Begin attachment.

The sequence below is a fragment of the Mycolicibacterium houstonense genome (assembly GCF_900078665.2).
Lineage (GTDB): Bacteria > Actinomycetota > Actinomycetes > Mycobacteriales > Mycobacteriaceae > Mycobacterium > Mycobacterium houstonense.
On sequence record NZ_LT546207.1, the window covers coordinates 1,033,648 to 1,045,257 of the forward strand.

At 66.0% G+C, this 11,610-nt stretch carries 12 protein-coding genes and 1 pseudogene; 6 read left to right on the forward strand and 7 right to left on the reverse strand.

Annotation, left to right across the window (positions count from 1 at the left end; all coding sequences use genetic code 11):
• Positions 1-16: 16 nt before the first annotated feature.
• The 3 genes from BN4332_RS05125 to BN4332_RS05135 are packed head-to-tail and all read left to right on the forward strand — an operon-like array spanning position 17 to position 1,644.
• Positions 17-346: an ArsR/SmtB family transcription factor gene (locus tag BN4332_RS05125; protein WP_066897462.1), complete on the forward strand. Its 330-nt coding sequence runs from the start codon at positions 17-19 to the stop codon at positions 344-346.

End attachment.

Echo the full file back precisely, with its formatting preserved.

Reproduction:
The sequence below is a fragment of the Mycolicibacterium houstonense genome (assembly GCF_900078665.2).
Lineage (GTDB): Bacteria > Actinomycetota > Actinomycetes > Mycobacteriales > Mycobacteriaceae > Mycobacterium > Mycobacterium houstonense.
On sequence record NZ_LT546207.1, the window covers coordinates 1,033,648 to 1,045,257 of the forward strand.

At 66.0% G+C, this 11,610-nt stretch carries 12 protein-coding genes and 1 pseudogene; 6 read left to right on the forward strand and 7 right to left on the reverse strand.

Annotation, left to right across the window (positions count from 1 at the left end; all coding sequences use genetic code 11):
• Positions 1-16: 16 nt before the first annotated feature.
• The 3 genes from BN4332_RS05125 to BN4332_RS05135 are packed head-to-tail and all read left to right on the forward strand — an operon-like array spanning position 17 to position 1,644.
• Positions 17-346: an ArsR/SmtB family transcription factor gene (locus tag BN4332_RS05125; protein WP_066897462.1), complete on the forward strand. Its 330-nt coding sequence runs from the start codon at positions 17-19 to the stop codon at positions 344-346.